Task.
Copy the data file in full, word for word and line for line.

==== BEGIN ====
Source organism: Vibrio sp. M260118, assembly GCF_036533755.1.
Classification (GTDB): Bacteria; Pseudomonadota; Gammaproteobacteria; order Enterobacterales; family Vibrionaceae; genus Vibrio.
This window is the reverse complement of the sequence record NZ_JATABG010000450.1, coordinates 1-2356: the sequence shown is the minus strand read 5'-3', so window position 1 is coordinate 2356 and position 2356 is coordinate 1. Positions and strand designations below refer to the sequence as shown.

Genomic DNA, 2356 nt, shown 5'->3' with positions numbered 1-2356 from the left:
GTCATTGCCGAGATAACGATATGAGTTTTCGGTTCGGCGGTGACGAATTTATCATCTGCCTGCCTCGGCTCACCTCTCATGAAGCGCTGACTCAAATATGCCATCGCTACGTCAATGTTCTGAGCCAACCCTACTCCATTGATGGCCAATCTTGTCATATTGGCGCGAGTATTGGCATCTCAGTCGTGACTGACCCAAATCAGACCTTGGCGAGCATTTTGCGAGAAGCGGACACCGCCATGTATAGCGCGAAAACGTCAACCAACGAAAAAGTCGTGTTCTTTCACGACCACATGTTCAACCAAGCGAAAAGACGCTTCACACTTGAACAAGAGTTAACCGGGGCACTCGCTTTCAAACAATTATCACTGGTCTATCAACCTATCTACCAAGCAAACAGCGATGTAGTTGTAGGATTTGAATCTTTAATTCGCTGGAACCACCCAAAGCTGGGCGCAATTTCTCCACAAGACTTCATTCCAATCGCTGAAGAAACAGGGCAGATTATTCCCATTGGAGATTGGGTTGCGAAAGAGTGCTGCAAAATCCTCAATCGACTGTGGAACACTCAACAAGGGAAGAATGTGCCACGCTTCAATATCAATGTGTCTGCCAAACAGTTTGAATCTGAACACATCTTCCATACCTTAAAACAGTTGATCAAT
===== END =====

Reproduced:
Source organism: Vibrio sp. M260118, assembly GCF_036533755.1.
Classification (GTDB): Bacteria; Pseudomonadota; Gammaproteobacteria; order Enterobacterales; family Vibrionaceae; genus Vibrio.
This window is the reverse complement of the sequence record NZ_JATABG010000450.1, coordinates 1-2356: the sequence shown is the minus strand read 5'-3', so window position 1 is coordinate 2356 and position 2356 is coordinate 1. Positions and strand designations below refer to the sequence as shown.

Genomic DNA, 2356 nt, shown 5'->3' with positions numbered 1-2356 from the left:
GTCATTGCCGAGATAACGATATGAGTTTTCGGTTCGGCGGTGACGAATTTATCATCTGCCTGCCTCGGCTCACCTCTCATGAAGCGCTGACTCAAATATGCCATCGCTACGTCAATGTTCTGAGCCAACCCTACTCCATTGATGGCCAATCTTGTCATATTGGCGCGAGTATTGGCATCTCAGTCGTGACTGACCCAAATCAGACCTTGGCGAGCATTTTGCGAGAAGCGGACACCGCCATGTATAGCGCGAAAACGTCAACCAACGAAAAAGTCGTGTTCTTTCACGACCACATGTTCAACCAAGCGAAAAGACGCTTCACACTTGAACAAGAGTTAACCGGGGCACTCGCTTTCAAACAATTATCACTGGTCTATCAACCTATCTACCAAGCAAACAGCGATGTAGTTGTAGGATTTGAATCTTTAATTCGCTGGAACCACCCAAAGCTGGGCGCAATTTCTCCACAAGACTTCATTCCAATCGCTGAAGAAACAGGGCAGATTATTCCCATTGGAGATTGGGTTGCGAAAGAGTGCTGCAAAATCCTCAATCGACTGTGGAACACTCAACAAGGGAAGAATGTGCCACGCTTCAATATCAATGTGTCTGCCAAACAGTTTGAATCTGAACACATCTTCCATACCTTAAAACAGTTGATCAAT